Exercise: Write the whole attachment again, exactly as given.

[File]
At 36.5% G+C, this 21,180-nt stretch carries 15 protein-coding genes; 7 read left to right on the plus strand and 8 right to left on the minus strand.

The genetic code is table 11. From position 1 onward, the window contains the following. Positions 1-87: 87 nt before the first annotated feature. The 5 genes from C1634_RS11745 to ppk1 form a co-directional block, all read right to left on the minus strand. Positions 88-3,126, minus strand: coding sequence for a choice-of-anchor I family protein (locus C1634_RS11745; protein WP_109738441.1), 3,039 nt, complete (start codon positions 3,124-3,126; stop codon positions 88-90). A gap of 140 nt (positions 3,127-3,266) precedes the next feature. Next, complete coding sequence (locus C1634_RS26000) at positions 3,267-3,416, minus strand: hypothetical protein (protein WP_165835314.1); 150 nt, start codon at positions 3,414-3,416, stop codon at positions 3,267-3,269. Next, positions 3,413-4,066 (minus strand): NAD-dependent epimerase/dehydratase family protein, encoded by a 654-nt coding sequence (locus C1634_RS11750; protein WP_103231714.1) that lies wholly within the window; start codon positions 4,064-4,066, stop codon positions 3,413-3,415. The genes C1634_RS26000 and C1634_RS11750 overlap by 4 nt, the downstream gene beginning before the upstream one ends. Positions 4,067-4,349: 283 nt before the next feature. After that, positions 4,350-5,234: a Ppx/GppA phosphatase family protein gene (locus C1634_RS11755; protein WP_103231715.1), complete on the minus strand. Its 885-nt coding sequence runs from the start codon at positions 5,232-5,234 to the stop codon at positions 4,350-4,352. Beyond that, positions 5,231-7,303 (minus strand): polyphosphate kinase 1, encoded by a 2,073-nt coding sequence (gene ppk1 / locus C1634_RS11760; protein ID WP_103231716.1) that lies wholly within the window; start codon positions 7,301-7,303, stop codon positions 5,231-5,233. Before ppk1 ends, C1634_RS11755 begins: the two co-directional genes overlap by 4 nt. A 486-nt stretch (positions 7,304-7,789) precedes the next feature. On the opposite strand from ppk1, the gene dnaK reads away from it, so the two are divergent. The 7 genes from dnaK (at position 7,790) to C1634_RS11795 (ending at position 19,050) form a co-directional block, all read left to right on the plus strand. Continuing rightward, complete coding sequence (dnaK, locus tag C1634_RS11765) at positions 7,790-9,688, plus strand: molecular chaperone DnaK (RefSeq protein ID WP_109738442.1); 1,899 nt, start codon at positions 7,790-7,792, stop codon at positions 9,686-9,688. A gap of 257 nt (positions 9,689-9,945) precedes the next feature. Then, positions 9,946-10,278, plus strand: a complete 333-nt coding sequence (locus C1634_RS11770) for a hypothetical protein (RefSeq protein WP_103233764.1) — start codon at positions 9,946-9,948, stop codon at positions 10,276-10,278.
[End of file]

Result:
At 36.5% G+C, this 21,180-nt stretch carries 15 protein-coding genes; 7 read left to right on the plus strand and 8 right to left on the minus strand.

The genetic code is table 11. From position 1 onward, the window contains the following. Positions 1-87: 87 nt before the first annotated feature. The 5 genes from C1634_RS11745 to ppk1 form a co-directional block, all read right to left on the minus strand. Positions 88-3,126, minus strand: coding sequence for a choice-of-anchor I family protein (locus C1634_RS11745; protein WP_109738441.1), 3,039 nt, complete (start codon positions 3,124-3,126; stop codon positions 88-90). A gap of 140 nt (positions 3,127-3,266) precedes the next feature. Next, complete coding sequence (locus C1634_RS26000) at positions 3,267-3,416, minus strand: hypothetical protein (protein WP_165835314.1); 150 nt, start codon at positions 3,414-3,416, stop codon at positions 3,267-3,269. Next, positions 3,413-4,066 (minus strand): NAD-dependent epimerase/dehydratase family protein, encoded by a 654-nt coding sequence (locus C1634_RS11750; protein WP_103231714.1) that lies wholly within the window; start codon positions 4,064-4,066, stop codon positions 3,413-3,415. The genes C1634_RS26000 and C1634_RS11750 overlap by 4 nt, the downstream gene beginning before the upstream one ends. Positions 4,067-4,349: 283 nt before the next feature. After that, positions 4,350-5,234: a Ppx/GppA phosphatase family protein gene (locus C1634_RS11755; protein WP_103231715.1), complete on the minus strand. Its 885-nt coding sequence runs from the start codon at positions 5,232-5,234 to the stop codon at positions 4,350-4,352. Beyond that, positions 5,231-7,303 (minus strand): polyphosphate kinase 1, encoded by a 2,073-nt coding sequence (gene ppk1 / locus C1634_RS11760; protein ID WP_103231716.1) that lies wholly within the window; start codon positions 7,301-7,303, stop codon positions 5,231-5,233. Before ppk1 ends, C1634_RS11755 begins: the two co-directional genes overlap by 4 nt. A 486-nt stretch (positions 7,304-7,789) precedes the next feature. On the opposite strand from ppk1, the gene dnaK reads away from it, so the two are divergent. The 7 genes from dnaK (at position 7,790) to C1634_RS11795 (ending at position 19,050) form a co-directional block, all read left to right on the plus strand. Continuing rightward, complete coding sequence (dnaK, locus tag C1634_RS11765) at positions 7,790-9,688, plus strand: molecular chaperone DnaK (RefSeq protein ID WP_109738442.1); 1,899 nt, start codon at positions 7,790-7,792, stop codon at positions 9,686-9,688. A gap of 257 nt (positions 9,689-9,945) precedes the next feature. Then, positions 9,946-10,278, plus strand: a complete 333-nt coding sequence (locus C1634_RS11770) for a hypothetical protein (RefSeq protein WP_103233764.1) — start codon at positions 9,946-9,948, stop codon at positions 10,276-10,278.